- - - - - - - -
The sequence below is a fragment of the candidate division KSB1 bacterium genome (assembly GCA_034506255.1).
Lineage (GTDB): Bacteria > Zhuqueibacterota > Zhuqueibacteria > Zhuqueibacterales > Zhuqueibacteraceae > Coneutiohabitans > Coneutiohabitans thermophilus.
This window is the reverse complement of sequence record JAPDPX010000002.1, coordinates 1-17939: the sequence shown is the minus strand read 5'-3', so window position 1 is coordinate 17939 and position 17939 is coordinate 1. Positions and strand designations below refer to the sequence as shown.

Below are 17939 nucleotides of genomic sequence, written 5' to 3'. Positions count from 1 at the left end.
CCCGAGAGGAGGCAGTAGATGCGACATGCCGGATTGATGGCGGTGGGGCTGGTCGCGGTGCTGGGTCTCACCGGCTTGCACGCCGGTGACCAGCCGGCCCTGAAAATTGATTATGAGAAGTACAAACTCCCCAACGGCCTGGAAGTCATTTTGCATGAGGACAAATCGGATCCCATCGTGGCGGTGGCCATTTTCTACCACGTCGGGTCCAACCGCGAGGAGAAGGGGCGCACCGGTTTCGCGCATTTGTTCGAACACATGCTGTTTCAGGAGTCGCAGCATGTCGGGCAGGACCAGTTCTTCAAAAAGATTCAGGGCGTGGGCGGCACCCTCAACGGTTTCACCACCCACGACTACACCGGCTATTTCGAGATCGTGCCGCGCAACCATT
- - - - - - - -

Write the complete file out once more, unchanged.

The sequence below is a fragment of the candidate division KSB1 bacterium genome (assembly GCA_034506255.1).
Lineage (GTDB): Bacteria > Zhuqueibacterota > Zhuqueibacteria > Zhuqueibacterales > Zhuqueibacteraceae > Coneutiohabitans > Coneutiohabitans thermophilus.
This window is the reverse complement of sequence record JAPDPX010000002.1, coordinates 1-17939: the sequence shown is the minus strand read 5'-3', so window position 1 is coordinate 17939 and position 17939 is coordinate 1. Positions and strand designations below refer to the sequence as shown.

Below are 17939 nucleotides of genomic sequence, written 5' to 3'. Positions count from 1 at the left end.
CCCGAGAGGAGGCAGTAGATGCGACATGCCGGATTGATGGCGGTGGGGCTGGTCGCGGTGCTGGGTCTCACCGGCTTGCACGCCGGTGACCAGCCGGCCCTGAAAATTGATTATGAGAAGTACAAACTCCCCAACGGCCTGGAAGTCATTTTGCATGAGGACAAATCGGATCCCATCGTGGCGGTGGCCATTTTCTACCACGTCGGGTCCAACCGCGAGGAGAAGGGGCGCACCGGTTTCGCGCATTTGTTCGAACACATGCTGTTTCAGGAGTCGCAGCATGTCGGGCAGGACCAGTTCTTCAAAAAGATTCAGGGCGTGGGCGGCACCCTCAACGGTTTCACCACCCACGACTACACCGGCTATTTCGAGATCGTGCCGCGCAACCATT